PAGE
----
Do you know your rights as an employee? If not, you could unwittingly become the victim of discrimination at work or suffer from having your rights violated. These can have negative effects on the progress of your career and your source of income.
Here’s an overview of employee rights and available legal actions if yours are violated.
Federal and state laws comprehensively describe the rights to which employees are entitled. These include:
- The right to privacy regarding your personal belongings, including personal mail. Privacy rights become limited, however, in relation to email and internet use through your employer’s computer system.
- The right to a safe workplace free from dangerous conditions and potential safety hazards. You also have the right to receive training in the proper use of equipment and materials, as well as protection from threats or incidents of violence.
- The right to fair pay regardless of your age, gender, marital status, race, religion or national origin. Employees must be paid AT LEAST the minimum wage and when state and federal minimum wages differ, employees must receive the higher of the two.
Furthermore, you have the right to freedom from harassment and freedom from retaliation when you lodge a complaint or file a claim against your employer. Employees also have the right to freely choose whether or not to engage in collective activity, such as joining a union.
“You landed the job, you’ve worked hard, and you’re living the dream—and then, seemingly out of the blue, you receive notice that your employment is being terminated. Whether you’re given time to transition out of your job or you’re immediately walked to the parking garage with a box of your belongings, losing a job ranks as one of life’s most stressful experiences.” – themuse.com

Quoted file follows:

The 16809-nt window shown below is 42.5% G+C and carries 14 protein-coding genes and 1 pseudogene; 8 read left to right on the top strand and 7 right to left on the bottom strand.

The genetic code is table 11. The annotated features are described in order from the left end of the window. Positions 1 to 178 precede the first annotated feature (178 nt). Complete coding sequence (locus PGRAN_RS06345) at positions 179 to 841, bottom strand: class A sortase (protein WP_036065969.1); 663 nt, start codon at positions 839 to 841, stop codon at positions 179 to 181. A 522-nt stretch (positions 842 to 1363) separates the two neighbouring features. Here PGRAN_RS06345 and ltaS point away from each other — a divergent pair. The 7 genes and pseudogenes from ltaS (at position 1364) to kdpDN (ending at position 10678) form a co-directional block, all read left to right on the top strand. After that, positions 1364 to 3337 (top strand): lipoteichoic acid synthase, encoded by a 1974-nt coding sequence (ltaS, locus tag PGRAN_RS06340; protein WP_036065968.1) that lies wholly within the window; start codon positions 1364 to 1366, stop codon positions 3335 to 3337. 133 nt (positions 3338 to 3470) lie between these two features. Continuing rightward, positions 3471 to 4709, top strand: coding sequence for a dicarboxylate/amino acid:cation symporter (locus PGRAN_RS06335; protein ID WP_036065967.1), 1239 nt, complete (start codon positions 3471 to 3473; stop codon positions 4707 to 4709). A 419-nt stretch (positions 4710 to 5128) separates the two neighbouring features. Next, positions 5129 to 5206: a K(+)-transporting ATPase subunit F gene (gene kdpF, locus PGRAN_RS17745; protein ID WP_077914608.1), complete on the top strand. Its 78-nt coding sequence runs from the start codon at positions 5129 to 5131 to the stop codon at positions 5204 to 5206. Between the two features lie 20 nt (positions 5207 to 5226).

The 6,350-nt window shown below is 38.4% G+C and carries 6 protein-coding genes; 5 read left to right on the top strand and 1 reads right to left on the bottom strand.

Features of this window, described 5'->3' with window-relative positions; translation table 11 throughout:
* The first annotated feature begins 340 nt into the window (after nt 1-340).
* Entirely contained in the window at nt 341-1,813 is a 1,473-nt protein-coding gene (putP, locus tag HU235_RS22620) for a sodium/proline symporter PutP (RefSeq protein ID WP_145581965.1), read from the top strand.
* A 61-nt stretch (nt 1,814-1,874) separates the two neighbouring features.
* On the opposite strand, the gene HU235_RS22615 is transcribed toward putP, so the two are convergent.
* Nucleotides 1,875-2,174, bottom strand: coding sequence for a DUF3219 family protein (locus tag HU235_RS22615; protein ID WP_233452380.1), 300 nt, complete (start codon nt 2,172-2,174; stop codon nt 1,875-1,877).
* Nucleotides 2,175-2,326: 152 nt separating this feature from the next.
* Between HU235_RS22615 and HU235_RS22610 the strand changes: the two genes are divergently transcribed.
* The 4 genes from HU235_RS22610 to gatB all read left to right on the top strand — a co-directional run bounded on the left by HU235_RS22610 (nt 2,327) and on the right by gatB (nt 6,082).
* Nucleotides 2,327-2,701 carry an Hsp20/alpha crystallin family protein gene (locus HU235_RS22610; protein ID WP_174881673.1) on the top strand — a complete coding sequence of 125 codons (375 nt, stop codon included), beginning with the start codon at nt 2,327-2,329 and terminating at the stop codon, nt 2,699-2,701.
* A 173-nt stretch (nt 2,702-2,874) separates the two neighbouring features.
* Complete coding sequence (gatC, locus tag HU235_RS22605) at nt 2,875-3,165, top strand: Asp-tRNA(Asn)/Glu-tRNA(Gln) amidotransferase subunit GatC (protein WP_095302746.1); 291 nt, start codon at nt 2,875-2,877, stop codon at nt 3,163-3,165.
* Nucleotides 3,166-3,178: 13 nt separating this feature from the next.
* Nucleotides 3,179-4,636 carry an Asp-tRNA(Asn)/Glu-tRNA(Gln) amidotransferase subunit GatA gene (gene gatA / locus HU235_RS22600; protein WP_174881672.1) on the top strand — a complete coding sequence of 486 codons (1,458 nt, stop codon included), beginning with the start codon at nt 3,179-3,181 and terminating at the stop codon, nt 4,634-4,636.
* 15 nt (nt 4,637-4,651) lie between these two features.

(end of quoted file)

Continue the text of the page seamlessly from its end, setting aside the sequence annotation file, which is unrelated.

Another basic right which employees have is the freedom from discrimination.
This deals with the unfair or unfavorable treatment of an employee or job seeker based on their age, gender, marital status, race, religion or national origin. Other factors which often lead to unfair discrimination against employees include disabilities, genetic information, pregnancy, and parenthood.
It is also possible for you to be discriminated against because of your relationship to another person. Harassment, in any form, is considered to be a type of discrimination, as well.
Actions You Can Take
If you feel your employee rights are being violated or that you’re a victim of discrimination, there are several avenues to pursue to correct the situation or receive some kind of compensation. A usually effective first step is discussing it in a non-confrontational way with your manager.
If this fails to produce a favorable result, then you should consider making contact with the relevant government agencies within your state for their take on the matter. You can also file a complaint with the National Labor Relations Board or the U.S. Department of Labor. Another helpful option is speaking with an employment attorney to get professional advice on the best way to proceed.
Whichever course of action you take, it is best if you have documented evidence of the violation, discrimination or harassment. Pay stubs can help you prove that you are not being paid a fair wage or being duly compensated for overtime. When harassment takes place, write down the date, time and any witnesses, as well as a description of what took place.
Whether you are a wage earner, job applicant or retiree, it’s vital that you know your rights and the actions you can take to ensure you are fairly treated.